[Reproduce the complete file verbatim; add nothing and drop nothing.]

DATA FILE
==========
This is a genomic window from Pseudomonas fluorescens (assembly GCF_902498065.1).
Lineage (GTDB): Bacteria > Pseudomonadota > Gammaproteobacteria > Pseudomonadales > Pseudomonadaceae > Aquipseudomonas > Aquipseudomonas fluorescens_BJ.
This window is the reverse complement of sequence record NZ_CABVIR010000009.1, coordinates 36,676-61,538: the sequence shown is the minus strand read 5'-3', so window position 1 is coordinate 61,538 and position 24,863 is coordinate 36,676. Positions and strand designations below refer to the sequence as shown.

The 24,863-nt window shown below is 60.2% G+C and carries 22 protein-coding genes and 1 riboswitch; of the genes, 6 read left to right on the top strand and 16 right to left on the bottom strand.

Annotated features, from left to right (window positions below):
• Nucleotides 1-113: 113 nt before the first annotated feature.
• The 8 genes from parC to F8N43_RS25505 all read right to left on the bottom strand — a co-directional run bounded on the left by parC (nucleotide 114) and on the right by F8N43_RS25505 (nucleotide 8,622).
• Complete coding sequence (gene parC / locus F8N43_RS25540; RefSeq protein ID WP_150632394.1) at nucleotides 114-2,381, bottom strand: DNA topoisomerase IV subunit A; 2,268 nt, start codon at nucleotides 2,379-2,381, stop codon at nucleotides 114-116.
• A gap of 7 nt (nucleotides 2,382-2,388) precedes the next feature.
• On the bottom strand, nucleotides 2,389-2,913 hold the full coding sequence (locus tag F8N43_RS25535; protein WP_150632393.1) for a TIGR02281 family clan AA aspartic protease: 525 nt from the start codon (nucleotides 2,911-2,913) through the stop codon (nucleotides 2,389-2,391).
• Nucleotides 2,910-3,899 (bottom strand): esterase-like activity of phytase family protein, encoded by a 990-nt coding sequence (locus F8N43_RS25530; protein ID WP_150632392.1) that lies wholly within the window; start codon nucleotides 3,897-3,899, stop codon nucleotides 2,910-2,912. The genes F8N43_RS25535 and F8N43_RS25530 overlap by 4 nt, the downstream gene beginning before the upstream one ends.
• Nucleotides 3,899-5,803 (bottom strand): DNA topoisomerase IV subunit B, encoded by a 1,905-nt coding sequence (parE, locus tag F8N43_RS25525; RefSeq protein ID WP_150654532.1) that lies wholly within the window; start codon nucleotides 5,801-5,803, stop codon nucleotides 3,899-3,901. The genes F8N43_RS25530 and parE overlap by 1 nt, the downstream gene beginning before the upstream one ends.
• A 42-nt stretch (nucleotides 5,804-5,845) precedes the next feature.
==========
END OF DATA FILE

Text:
This is a genomic window from Pseudomonas fluorescens (assembly GCF_902498065.1).
Lineage (GTDB): Bacteria > Pseudomonadota > Gammaproteobacteria > Pseudomonadales > Pseudomonadaceae > Aquipseudomonas > Aquipseudomonas fluorescens_BJ.
This window is the reverse complement of sequence record NZ_CABVIR010000009.1, coordinates 36,676-61,538: the sequence shown is the minus strand read 5'-3', so window position 1 is coordinate 61,538 and position 24,863 is coordinate 36,676. Positions and strand designations below refer to the sequence as shown.

The 24,863-nt window shown below is 60.2% G+C and carries 22 protein-coding genes and 1 riboswitch; of the genes, 6 read left to right on the top strand and 16 right to left on the bottom strand.

Annotated features, from left to right (window positions below):
• Nucleotides 1-113: 113 nt before the first annotated feature.
• The 8 genes from parC to F8N43_RS25505 all read right to left on the bottom strand — a co-directional run bounded on the left by parC (nucleotide 114) and on the right by F8N43_RS25505 (nucleotide 8,622).
• Complete coding sequence (gene parC / locus F8N43_RS25540; RefSeq protein ID WP_150632394.1) at nucleotides 114-2,381, bottom strand: DNA topoisomerase IV subunit A; 2,268 nt, start codon at nucleotides 2,379-2,381, stop codon at nucleotides 114-116.
• A gap of 7 nt (nucleotides 2,382-2,388) precedes the next feature.
• On the bottom strand, nucleotides 2,389-2,913 hold the full coding sequence (locus tag F8N43_RS25535; protein WP_150632393.1) for a TIGR02281 family clan AA aspartic protease: 525 nt from the start codon (nucleotides 2,911-2,913) through the stop codon (nucleotides 2,389-2,391).
• Nucleotides 2,910-3,899 (bottom strand): esterase-like activity of phytase family protein, encoded by a 990-nt coding sequence (locus F8N43_RS25530; protein ID WP_150632392.1) that lies wholly within the window; start codon nucleotides 3,897-3,899, stop codon nucleotides 2,910-2,912. The genes F8N43_RS25535 and F8N43_RS25530 overlap by 4 nt, the downstream gene beginning before the upstream one ends.
• Nucleotides 3,899-5,803 (bottom strand): DNA topoisomerase IV subunit B, encoded by a 1,905-nt coding sequence (parE, locus tag F8N43_RS25525; RefSeq protein ID WP_150654532.1) that lies wholly within the window; start codon nucleotides 5,801-5,803, stop codon nucleotides 3,899-3,901. The genes F8N43_RS25530 and parE overlap by 1 nt, the downstream gene beginning before the upstream one ends.
• A 42-nt stretch (nucleotides 5,804-5,845) precedes the next feature.